the words begin to crawl out of the pages,
like thousands of insects desperately scattering
in no particular direction
in my direction
I know I have to consider things seriously.
Re-read the books, as many as I can, before the next train departs
to a chapter of my life that I don't think I'm ready for.
I wonder,
Will I make my way back into the open air of that moving train
Back to the wind rushing past my ears, whistling a tune, a wordless poem
When all the books are read.
Or will I take my seat with the others
The more knowledgeable, perhaps
For a lifetime spent looking through the dusty windows?

A girl sits atop a train.

Saturday, 8 April 2017

Getting Out Of Bed (on days like these)

Getting out of bed (on days like these)
My heart says
Offer your wrists
Upturned and open
Your blood is just ink,
When you don't think
you're coping.
My mind says
Be stoic.
Stand still on your own.
You can bypass the pain
If you just turn
into stone.
My body says
I'm fragile,
Just, please stay in bed
These soft sheets can't hurt you
or your achy head
The sky says
"Come join me"
It begs me to leave
To soak in some blueness
& bear witness the breeze
The birds say
There's music,
just loosen your ears
Come, join in the choir
We've been waiting
for years
The heat says
Spring's here now
There's no need to fear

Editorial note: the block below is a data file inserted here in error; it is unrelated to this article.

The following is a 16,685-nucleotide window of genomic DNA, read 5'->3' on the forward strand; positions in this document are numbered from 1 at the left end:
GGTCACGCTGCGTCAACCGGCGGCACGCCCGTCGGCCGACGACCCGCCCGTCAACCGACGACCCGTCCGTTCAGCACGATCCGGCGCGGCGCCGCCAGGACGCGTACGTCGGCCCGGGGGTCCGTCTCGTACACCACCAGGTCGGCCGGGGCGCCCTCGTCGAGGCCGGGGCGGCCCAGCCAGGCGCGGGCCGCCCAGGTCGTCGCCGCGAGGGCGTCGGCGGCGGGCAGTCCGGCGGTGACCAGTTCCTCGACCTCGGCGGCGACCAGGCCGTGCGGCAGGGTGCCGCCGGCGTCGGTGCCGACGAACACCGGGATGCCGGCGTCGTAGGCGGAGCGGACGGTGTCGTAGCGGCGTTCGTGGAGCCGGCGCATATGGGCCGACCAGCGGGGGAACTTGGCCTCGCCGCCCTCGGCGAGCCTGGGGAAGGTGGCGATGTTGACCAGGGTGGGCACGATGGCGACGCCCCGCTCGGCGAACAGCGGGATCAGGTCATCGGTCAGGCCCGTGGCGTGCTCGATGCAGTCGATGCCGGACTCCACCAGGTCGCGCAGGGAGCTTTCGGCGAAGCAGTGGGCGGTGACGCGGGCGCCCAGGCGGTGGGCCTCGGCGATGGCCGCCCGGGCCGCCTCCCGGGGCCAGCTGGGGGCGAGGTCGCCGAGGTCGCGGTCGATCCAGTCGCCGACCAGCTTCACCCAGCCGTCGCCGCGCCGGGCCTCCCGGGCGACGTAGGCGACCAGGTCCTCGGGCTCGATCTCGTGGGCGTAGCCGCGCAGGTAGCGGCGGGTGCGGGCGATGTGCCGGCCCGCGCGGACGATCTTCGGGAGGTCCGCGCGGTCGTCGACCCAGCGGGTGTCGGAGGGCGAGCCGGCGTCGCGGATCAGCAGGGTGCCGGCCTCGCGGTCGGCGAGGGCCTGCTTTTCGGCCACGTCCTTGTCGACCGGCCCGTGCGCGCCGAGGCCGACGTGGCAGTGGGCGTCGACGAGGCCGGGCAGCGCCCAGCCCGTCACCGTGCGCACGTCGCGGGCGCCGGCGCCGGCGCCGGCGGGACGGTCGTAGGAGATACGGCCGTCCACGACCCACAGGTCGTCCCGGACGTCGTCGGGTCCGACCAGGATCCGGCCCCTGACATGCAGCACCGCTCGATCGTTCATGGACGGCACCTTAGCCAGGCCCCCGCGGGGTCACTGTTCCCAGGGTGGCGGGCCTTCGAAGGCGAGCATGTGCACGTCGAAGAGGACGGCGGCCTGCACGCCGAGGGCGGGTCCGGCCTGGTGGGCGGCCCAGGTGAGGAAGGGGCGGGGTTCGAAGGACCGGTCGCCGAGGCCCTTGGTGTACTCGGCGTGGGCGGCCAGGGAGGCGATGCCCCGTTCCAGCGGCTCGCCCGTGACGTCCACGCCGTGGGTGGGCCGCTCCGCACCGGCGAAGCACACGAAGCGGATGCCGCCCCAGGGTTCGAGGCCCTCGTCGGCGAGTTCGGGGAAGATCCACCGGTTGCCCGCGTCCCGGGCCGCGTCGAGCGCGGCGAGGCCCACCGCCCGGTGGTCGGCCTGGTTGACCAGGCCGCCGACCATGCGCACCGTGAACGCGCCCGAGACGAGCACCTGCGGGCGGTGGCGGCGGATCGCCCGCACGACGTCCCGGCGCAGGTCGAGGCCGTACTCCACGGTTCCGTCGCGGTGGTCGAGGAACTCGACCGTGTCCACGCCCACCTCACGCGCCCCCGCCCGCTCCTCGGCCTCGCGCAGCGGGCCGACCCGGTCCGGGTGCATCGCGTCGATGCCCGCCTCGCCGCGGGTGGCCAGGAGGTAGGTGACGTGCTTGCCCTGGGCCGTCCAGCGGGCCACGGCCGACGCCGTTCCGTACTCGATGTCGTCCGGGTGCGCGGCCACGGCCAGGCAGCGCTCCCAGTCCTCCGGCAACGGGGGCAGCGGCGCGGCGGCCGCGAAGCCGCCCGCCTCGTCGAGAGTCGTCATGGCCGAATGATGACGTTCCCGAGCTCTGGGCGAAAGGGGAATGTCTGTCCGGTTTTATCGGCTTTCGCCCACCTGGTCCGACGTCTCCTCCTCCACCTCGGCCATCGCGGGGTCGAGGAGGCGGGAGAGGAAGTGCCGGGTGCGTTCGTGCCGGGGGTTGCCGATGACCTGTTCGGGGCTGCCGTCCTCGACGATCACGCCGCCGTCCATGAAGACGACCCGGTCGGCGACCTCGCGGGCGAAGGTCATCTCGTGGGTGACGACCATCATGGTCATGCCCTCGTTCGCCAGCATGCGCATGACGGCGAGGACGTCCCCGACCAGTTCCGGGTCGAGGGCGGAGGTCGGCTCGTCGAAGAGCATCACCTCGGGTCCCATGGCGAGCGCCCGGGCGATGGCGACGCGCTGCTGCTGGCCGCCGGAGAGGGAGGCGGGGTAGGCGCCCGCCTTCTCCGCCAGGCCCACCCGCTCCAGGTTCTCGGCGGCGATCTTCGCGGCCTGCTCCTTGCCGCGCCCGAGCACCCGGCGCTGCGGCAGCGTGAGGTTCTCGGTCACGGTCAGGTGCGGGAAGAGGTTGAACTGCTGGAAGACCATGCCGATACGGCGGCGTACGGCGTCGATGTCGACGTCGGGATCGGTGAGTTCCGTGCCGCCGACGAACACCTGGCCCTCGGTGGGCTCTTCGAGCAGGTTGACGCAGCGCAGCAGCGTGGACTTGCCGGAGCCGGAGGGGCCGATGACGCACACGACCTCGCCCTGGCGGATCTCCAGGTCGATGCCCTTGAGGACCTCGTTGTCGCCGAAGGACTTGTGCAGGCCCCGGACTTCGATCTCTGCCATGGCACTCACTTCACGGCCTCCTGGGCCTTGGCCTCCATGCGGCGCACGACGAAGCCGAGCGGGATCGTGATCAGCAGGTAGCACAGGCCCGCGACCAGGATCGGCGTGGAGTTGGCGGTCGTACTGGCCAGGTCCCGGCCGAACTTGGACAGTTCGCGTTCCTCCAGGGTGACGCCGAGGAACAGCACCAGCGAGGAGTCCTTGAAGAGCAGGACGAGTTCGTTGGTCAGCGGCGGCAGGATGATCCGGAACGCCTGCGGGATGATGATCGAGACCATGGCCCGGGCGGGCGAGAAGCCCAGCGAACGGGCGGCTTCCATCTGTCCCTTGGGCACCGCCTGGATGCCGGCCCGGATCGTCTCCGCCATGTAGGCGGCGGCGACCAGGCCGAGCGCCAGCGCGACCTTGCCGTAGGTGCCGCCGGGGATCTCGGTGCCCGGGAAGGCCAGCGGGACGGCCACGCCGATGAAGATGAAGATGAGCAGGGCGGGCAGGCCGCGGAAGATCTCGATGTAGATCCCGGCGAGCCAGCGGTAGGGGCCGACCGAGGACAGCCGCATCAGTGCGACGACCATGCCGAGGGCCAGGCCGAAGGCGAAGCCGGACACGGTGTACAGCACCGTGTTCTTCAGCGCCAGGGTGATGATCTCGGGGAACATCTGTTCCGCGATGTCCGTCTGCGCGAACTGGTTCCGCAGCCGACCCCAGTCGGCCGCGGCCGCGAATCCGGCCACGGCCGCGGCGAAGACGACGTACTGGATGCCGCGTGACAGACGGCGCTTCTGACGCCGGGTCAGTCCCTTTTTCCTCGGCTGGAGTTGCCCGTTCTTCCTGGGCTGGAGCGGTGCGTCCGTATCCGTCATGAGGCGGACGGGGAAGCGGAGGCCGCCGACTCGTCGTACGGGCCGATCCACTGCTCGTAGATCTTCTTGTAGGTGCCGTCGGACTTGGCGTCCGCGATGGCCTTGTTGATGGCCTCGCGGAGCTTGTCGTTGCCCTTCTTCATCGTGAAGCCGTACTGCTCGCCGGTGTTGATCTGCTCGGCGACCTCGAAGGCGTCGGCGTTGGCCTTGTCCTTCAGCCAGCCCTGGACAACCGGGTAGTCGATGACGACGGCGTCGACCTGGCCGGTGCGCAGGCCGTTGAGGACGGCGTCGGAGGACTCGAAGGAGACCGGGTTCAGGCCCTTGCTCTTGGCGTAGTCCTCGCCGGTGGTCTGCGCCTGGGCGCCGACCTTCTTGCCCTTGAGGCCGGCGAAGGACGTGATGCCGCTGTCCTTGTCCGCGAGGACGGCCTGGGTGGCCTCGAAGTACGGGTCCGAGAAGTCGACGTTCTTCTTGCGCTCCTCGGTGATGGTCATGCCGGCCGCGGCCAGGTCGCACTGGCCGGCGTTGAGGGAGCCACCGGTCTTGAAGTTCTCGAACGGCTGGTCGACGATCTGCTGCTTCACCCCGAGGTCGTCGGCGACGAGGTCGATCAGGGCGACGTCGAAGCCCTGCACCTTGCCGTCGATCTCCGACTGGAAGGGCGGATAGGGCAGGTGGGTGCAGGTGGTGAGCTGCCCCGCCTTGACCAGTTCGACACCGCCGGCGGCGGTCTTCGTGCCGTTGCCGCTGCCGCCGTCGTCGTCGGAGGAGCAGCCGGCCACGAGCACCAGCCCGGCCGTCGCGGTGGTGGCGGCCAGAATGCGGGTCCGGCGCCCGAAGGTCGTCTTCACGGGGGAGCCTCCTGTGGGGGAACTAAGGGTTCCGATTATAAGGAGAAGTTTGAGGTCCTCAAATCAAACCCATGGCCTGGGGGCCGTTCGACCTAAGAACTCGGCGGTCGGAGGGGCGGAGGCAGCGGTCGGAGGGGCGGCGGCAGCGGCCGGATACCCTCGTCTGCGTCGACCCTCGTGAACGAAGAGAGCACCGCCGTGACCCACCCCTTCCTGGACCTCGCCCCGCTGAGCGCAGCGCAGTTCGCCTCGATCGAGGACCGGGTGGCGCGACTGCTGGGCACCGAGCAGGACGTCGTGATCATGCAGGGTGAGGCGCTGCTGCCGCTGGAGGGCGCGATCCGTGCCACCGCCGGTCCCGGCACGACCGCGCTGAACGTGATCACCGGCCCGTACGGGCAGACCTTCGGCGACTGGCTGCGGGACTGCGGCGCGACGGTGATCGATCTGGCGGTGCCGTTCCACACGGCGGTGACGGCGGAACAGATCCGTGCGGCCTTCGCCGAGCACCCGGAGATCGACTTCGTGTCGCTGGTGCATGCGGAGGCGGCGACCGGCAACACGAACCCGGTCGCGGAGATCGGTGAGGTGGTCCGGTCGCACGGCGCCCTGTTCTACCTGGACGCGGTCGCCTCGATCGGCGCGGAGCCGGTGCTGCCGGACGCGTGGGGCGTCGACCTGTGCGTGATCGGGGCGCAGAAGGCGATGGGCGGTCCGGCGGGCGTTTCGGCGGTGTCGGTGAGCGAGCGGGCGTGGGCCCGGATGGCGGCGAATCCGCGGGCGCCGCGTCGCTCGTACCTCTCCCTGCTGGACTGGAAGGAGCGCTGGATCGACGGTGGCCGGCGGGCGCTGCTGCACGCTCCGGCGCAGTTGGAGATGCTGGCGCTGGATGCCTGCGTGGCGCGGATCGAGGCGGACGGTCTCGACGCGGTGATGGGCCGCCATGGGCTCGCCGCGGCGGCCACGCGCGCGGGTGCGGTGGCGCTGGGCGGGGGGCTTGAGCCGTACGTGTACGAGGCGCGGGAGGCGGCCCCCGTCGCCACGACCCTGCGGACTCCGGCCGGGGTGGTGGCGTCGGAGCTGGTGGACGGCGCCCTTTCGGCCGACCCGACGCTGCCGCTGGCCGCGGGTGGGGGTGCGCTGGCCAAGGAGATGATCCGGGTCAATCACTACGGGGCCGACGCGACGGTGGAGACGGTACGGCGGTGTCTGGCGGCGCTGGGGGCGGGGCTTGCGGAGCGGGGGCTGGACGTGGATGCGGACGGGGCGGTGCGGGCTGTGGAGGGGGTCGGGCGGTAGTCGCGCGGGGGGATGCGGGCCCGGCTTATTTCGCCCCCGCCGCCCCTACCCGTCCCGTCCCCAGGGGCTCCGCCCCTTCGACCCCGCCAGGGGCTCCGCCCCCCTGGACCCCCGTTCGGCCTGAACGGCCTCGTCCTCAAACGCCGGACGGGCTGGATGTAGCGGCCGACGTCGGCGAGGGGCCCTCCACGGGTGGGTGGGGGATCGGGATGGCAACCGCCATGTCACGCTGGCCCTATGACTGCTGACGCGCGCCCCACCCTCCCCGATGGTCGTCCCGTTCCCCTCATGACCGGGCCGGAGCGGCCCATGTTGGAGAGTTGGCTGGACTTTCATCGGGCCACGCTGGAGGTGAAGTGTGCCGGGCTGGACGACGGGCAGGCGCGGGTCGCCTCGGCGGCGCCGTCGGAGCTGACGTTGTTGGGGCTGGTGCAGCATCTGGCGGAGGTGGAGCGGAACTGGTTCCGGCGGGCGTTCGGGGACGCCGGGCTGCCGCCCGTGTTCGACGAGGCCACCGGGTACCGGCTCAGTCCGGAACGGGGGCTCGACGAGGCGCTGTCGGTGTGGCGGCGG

This coldness will leave you
eventually, dear
I turn to the window
I turn down my head
I turn down this pen
and I get out of bed.

Tuesday, 4 April 2017


I don't recognise this place but I'm told it's where you live, now.
Your friends fill the room with their black suits and black shoes,
rolling a quiet applause across the floor.
I stay by the door.
I don't like it here - it doesn't feel like you, or your Living Room
with it's blankets thrown and music strewn.
A beautiful piano plays out of tune.
The people with their heads down, they rush by and by,
so I call out your name to the thundering sky.
You do not reply.
"He's unavailable."
"You just missed him."
"He was here just before..."
I turn round, and see your coat disappear out the door.
My hopeful heart crumples and falls to the floor.

It's been nearly a year, now, that we haven't quite met.
My calls ring, unanswered, you can't take them just yet.
I start to wonder if it's something I said...
Did I write far too softly, were my rhymes not quite right?
Did I hold too much heaviness for your arms through the night?
I'm sorry
I tried my best.
I dream of this meeting, and what I would say -
to cocoon back in your body, to ask you to stay.
Just, please, don't go away

Unavailable. That word. The sting of the bee.
This "love", meant for others,
just never quite me

I wake into greyness, and look to the Spring
His chest softly falling, his lips poised to sing
I rise and tread softly over his floor
searching for shelter, but instead
a trap door
with old faded lettering,
and parts of it torn, and fingerprints still visible
of past lovers, adjourned